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Farmers under SALFP Program Smile amidst Market Failure

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Some farmers from Mwamulo Famers Club, one of the many clubs that AICC has mobilized in Kanjiwa EPA, Ntchisi District
Some farmers from Mwamulo Farmers' Club, one of the many clubs that AICC has mobilized in Kanjiwa EPA, Ntchisi District

In this 2016/2017 season, farmers have faced a number of challenges in respect to fluctuation of their prices. Attracted by better prices which they received the previous year, farmers dedicated themselves this year which has generally turned to be one of the best years with above normal rainfall. However the challenge has been prices which on average, turned out to be half of what farmers sold their produce last year. Buyers that entered into contract farming followed market prices as stipulated in their contracts. Some buyers came out of the signed contracts because they were not binding. Some high value markets resorted to using small traders to aggregate commodities at the same low market prices just to take advantage of farmers. This meant huge losses for farmers and a great reduction on their disposable incomes and inability to provide for their families.

Amidst this market failure, some farmers under the Sustainable Agriculture Lead Farmer (SALFP) Program which is being implemented by, the African Institute of Corporate Citizenship (AICC) with support from the Development Fund of Norway have a different story to tell. Under the project, AICC mobilizes farmers to be in groups where they aggregate commodities for them to sell collectively.

These farmers were able to aggregate their commodities, store it and wait for prices to pick up. While most farmers sold their Soya Beans at average prices of MK100 per Kg, now these farmers are selling at average prices of MK200 per Kg. Such clubs include Mwamulo Farmers Club in Ntchisi District, three Cooperatives in Mzimba and One Cooperative in Lilongwe rural district whose stories appear below.

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Collective storage and Marketing of Rice: A case of Domasi Rice Association, Machinga

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Paddy ready to be processed at Domasi Association Super Rice Mill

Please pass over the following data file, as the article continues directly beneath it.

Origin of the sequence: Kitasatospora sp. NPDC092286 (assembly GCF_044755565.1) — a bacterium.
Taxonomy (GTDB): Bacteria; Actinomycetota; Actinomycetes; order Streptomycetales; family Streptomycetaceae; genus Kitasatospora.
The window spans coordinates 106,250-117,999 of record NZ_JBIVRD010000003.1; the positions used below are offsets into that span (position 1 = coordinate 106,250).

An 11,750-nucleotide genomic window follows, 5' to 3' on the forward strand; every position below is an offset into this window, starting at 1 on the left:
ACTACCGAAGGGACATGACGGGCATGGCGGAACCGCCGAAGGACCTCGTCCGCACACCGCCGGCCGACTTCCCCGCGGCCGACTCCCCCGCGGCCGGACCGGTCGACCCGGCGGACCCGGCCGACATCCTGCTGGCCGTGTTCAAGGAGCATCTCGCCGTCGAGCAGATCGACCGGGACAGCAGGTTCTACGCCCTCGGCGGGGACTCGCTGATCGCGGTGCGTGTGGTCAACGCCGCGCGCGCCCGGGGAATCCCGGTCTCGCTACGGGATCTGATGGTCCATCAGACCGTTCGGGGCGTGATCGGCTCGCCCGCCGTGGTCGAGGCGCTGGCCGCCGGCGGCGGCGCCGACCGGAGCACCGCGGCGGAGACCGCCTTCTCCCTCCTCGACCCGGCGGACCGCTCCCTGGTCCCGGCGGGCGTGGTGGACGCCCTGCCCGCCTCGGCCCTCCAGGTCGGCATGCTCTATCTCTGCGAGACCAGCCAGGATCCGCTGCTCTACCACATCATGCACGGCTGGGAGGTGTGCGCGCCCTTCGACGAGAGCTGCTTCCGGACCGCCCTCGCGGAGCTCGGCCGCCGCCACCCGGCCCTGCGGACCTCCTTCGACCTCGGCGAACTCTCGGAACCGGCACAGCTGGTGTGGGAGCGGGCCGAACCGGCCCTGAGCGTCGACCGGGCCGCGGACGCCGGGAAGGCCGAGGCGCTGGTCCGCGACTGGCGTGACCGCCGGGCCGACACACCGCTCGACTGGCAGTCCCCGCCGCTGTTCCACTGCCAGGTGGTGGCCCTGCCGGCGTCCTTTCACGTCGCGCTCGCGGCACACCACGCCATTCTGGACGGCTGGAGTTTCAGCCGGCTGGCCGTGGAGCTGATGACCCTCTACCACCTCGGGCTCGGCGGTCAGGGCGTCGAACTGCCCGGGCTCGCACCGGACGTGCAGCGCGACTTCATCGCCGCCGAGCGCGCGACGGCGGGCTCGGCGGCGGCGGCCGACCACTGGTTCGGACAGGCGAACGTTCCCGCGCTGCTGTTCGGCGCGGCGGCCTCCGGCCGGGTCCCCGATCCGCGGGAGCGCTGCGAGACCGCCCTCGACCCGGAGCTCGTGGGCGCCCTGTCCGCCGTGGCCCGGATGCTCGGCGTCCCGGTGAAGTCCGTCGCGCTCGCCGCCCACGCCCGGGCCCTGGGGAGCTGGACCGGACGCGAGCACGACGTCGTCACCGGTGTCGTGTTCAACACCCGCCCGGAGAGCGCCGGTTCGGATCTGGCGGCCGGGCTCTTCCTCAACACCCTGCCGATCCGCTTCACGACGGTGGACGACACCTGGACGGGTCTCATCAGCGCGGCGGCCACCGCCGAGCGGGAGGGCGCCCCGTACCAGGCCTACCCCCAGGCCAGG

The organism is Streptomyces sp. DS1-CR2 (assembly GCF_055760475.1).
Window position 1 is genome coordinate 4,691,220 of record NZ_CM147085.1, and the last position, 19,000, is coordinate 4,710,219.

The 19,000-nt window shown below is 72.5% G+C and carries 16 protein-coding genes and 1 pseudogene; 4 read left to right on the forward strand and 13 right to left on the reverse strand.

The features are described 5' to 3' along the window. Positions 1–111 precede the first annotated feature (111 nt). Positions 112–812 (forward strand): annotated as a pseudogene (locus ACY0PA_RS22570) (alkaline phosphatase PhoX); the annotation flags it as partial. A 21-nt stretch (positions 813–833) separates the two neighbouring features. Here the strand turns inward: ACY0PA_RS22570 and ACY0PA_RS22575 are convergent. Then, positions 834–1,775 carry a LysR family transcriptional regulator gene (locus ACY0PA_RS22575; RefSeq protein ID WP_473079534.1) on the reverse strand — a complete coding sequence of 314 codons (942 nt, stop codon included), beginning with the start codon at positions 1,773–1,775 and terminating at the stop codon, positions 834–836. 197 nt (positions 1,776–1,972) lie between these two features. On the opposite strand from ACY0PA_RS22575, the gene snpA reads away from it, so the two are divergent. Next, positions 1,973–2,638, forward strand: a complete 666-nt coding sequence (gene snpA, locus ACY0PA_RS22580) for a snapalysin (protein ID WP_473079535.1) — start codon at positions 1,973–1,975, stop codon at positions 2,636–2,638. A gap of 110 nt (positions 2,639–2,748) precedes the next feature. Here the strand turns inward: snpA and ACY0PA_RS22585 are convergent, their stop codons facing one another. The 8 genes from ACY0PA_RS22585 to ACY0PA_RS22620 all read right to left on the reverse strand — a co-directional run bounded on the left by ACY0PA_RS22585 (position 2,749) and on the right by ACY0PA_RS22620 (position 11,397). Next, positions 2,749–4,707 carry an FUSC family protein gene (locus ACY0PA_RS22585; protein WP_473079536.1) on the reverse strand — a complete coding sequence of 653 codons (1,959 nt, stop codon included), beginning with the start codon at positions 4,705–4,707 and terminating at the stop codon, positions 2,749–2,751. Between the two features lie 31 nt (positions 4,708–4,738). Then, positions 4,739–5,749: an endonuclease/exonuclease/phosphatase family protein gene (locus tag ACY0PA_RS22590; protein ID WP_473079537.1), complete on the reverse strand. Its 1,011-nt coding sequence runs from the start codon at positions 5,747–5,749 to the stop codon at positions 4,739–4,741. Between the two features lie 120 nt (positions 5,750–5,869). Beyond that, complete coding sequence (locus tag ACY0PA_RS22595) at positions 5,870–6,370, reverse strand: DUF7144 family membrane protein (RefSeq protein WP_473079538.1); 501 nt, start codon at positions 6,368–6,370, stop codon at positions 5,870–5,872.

The case of Domasi Irrigation Rice Association has in-depth intensification of imperativeness of collective marketing. At first, rice farmers used to sell rice individually which led to minimization of returns as there was no bargaining and negotiation skills. In 2016/2017 growing season, the Rice Platform under AICC, strengthened the association with marketing skills which were biased towards selling collectively. The collective marketing concept was embedded in the constitution so that all members comply accordingly. The marketing committee and the whole association were trained in producer groups and other actors in value-chain and business development practices, group dynamics, financial management, conflict management and approaches in group marketing.

To its credit, Domasi Rice Association has 155 tons of rice stored in the warehouse ready for potential markets and milling plant for processing paddy. About 24 metric tons has been polished and sold collectively to potential buyers at K400 per Kg. The association made about K22 million from the sell. This has been shared amongst the members for various households needs and buying of shares in the Village Savings and Loans groups which also introduced by AICC  as one innovation within the Malawi Agriculture Partnership-Phase 2 program.

At first, fellow farmers didn’t see the goodness of collective marketing with a business eye. They thought it was about wasting time, hence in some cases; buyers would come to buy from us some months after harvesting. Through negotiation meetings and transparency in bargaining for prices with buyers, members are able to sell at a good price and their life needs are being met,” said Anderson Chapita, Chairperson, Domasi Rice Association, Machinga.